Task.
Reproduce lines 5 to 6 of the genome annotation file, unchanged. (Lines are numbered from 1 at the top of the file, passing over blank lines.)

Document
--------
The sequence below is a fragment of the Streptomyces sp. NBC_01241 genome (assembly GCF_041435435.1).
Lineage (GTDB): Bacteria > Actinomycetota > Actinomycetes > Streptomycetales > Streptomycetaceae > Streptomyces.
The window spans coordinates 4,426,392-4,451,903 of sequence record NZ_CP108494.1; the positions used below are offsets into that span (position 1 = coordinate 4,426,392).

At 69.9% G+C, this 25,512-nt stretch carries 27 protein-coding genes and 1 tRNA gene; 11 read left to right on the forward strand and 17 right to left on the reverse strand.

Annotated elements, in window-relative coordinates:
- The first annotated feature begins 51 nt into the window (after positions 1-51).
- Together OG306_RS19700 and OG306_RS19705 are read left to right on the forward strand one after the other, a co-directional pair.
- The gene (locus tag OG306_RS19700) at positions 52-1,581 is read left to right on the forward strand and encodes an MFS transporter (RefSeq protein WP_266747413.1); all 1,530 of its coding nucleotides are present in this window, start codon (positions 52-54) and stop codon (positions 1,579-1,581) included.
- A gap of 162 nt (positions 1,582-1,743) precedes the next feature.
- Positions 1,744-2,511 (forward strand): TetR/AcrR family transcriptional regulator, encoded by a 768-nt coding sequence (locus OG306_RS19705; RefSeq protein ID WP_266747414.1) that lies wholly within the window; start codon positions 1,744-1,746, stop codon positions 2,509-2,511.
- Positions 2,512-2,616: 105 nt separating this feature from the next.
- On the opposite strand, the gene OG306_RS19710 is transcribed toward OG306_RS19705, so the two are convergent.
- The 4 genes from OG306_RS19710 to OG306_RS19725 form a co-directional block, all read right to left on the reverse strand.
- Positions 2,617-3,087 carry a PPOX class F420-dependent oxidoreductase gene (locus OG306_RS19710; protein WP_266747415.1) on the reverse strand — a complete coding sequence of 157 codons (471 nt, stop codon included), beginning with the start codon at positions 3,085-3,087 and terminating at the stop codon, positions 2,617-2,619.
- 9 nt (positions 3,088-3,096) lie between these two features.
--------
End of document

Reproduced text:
Annotated elements, in window-relative coordinates:
- The first annotated feature begins 51 nt into the window (after positions 1-51).